Date: Wed, 29 Oct 1997 22:02:53 -0500


Subject: "Hit" (was Appalacian [sic] languages)

Sam Jones was quite right in his reply to Lisa's query about the

Appalachian use of "hit" as a variable realization for the third person

singular neuter pronoun in English. "Hit" is the older form, and "it" is

an innovation from the earlier form.

The usage extends into the Appalachian areas of North Georgia. I also believe

it may persist in Ozark speech.

This example illustrates an intriguing phenomenon of language change. At

time T1, "hit" was the predominant form. At some later time T2, "hit"

competes with the new form "it." At a later time T3, "it" emerges as the

standard or prestige form. "Hit" persists in various speech

communities. The curiosity or quirk is that, at time T3, the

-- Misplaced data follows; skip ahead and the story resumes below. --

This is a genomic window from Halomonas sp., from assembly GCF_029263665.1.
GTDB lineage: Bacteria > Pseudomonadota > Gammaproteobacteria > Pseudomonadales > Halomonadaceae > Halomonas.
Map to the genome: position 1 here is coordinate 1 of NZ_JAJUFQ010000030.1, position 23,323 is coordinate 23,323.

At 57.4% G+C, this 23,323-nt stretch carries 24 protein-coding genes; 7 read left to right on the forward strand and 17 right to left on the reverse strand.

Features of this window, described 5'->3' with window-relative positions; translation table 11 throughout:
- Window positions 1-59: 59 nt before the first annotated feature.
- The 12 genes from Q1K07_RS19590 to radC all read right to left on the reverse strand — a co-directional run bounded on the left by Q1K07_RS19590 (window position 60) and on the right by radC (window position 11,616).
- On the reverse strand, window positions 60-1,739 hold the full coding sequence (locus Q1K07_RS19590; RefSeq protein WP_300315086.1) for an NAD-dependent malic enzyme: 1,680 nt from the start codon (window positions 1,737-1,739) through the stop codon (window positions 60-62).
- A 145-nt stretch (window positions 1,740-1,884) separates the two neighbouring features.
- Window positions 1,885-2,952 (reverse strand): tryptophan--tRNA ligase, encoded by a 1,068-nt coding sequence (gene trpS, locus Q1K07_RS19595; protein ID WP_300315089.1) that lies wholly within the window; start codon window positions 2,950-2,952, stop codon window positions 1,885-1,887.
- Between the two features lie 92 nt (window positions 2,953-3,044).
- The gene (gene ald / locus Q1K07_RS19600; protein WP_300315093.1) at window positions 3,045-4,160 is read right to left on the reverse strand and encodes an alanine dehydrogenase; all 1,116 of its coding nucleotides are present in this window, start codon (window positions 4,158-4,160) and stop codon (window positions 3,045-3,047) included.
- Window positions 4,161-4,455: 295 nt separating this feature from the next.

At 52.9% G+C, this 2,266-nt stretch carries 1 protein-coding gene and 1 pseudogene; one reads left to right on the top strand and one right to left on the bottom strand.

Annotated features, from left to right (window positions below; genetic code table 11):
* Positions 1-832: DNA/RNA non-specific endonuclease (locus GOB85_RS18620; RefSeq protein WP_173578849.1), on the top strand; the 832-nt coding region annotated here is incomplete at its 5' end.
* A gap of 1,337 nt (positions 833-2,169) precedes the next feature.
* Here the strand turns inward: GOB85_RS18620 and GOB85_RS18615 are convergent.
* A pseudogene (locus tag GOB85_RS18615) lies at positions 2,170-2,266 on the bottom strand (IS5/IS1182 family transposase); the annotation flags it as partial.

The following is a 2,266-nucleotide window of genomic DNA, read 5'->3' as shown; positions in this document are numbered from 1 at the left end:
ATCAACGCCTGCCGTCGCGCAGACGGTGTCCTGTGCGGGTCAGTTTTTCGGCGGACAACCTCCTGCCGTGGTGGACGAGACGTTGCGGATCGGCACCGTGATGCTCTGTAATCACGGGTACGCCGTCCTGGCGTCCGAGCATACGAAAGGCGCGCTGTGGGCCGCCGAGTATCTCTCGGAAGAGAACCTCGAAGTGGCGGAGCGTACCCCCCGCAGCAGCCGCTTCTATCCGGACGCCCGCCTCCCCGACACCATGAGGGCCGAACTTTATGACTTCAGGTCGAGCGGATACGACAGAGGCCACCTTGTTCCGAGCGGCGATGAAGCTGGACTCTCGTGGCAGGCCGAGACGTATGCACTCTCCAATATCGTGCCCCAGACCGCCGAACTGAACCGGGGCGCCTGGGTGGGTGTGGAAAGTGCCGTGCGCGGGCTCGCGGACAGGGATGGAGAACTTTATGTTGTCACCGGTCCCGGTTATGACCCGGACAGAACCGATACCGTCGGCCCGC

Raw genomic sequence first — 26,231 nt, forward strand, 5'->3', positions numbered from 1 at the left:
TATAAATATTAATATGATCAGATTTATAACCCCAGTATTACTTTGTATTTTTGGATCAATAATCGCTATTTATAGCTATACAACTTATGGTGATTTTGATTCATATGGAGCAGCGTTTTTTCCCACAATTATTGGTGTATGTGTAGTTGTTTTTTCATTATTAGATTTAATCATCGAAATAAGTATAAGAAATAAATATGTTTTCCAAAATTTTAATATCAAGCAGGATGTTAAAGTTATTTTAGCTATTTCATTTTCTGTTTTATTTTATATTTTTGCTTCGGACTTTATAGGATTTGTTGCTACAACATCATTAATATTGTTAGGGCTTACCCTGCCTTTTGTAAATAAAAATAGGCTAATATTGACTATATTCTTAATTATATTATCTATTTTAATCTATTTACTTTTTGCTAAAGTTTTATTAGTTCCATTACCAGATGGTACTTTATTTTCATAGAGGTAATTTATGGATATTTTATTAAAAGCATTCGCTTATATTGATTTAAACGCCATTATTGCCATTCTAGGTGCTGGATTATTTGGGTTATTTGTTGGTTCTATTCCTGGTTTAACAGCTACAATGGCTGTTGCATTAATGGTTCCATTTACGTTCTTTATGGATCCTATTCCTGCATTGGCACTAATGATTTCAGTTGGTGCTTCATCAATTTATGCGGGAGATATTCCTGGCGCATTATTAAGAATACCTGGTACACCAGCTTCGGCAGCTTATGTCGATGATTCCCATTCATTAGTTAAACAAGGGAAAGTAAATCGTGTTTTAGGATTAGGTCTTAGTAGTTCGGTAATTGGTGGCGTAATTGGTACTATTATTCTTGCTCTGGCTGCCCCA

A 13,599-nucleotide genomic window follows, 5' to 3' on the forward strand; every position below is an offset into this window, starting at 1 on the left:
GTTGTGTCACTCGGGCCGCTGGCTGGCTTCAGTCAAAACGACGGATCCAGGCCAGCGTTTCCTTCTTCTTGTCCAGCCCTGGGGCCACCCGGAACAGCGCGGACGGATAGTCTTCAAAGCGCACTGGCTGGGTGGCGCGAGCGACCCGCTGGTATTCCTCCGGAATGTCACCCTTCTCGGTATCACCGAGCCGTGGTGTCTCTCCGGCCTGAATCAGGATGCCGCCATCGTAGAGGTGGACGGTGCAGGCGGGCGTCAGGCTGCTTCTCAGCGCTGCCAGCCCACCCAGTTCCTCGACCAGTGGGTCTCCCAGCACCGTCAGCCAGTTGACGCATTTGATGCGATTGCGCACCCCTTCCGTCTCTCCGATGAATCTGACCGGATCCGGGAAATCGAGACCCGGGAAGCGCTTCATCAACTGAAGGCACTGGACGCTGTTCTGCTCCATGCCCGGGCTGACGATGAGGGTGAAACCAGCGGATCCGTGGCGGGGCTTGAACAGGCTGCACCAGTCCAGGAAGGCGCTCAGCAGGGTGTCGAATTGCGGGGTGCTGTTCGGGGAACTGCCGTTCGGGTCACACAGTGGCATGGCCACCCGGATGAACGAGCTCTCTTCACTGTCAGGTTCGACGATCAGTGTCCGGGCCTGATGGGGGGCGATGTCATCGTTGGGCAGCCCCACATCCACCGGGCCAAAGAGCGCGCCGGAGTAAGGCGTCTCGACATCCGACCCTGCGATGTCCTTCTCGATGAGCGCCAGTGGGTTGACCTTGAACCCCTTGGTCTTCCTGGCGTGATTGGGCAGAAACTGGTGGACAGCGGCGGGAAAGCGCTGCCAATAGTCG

historically older form "hit" is reanalyzed by the larger speech

community as a degenerate form deviating from the standard.

What we see is that various rural regional dialects actually preserve older

forms of the language.

My question is, does the metathetical pronunciation of "ask"

characteristic of AAVE preserve an earlier form, or does it reflect a

contemporary performance transposition?

Virtually, Terry


Terry Lynn Irons t.irons[AT SYMBOL GOES HERE]

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